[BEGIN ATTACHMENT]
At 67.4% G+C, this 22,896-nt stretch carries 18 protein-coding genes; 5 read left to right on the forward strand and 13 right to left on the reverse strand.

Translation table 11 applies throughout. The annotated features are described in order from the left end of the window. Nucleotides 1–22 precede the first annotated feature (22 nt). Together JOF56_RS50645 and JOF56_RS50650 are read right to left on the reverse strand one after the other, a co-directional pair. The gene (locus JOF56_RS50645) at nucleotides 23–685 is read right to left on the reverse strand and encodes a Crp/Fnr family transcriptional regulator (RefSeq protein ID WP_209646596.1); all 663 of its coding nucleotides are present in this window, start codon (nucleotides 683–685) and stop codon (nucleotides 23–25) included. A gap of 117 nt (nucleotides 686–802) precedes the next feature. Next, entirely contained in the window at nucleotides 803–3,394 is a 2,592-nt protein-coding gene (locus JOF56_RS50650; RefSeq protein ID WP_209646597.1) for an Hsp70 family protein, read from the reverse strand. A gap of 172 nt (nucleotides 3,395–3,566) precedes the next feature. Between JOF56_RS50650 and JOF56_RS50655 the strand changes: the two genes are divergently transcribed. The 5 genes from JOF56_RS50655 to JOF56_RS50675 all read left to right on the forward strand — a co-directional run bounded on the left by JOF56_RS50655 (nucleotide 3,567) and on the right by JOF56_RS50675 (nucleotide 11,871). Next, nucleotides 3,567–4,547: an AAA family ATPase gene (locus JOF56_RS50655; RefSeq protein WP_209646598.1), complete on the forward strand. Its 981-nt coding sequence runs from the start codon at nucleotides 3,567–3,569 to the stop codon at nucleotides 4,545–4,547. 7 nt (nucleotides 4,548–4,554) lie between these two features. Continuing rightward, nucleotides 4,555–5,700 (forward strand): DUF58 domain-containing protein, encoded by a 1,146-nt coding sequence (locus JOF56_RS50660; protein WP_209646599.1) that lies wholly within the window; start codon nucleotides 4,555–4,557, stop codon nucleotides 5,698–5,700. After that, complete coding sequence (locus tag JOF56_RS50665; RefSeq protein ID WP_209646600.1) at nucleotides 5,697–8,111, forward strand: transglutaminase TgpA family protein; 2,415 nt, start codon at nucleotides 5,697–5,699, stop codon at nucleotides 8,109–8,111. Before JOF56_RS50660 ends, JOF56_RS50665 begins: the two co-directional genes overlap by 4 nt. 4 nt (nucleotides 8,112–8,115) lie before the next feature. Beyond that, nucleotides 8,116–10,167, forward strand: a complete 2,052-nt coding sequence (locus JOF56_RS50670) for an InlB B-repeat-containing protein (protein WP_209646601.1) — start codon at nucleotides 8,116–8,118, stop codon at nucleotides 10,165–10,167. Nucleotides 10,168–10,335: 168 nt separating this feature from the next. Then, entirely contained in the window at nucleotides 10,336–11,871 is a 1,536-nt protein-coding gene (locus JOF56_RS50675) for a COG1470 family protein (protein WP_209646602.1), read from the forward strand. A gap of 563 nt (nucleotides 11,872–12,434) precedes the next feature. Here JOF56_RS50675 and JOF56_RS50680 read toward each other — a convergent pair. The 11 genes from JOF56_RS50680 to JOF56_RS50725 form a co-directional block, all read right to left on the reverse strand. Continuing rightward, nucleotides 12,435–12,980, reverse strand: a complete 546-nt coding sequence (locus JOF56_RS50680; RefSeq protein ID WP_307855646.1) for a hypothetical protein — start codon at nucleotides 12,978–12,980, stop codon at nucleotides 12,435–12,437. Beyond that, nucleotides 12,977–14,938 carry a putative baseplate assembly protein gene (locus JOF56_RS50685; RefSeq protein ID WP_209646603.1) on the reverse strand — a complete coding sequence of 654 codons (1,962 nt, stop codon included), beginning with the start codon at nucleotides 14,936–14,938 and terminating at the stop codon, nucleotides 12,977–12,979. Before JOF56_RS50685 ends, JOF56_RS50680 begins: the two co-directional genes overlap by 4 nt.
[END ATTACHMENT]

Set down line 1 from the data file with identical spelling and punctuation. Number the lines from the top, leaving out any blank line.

At 67.4% G+C, this 22,896-nt stretch carries 18 protein-coding genes; 5 read left to right on the forward strand and 13 right to left on the reverse strand.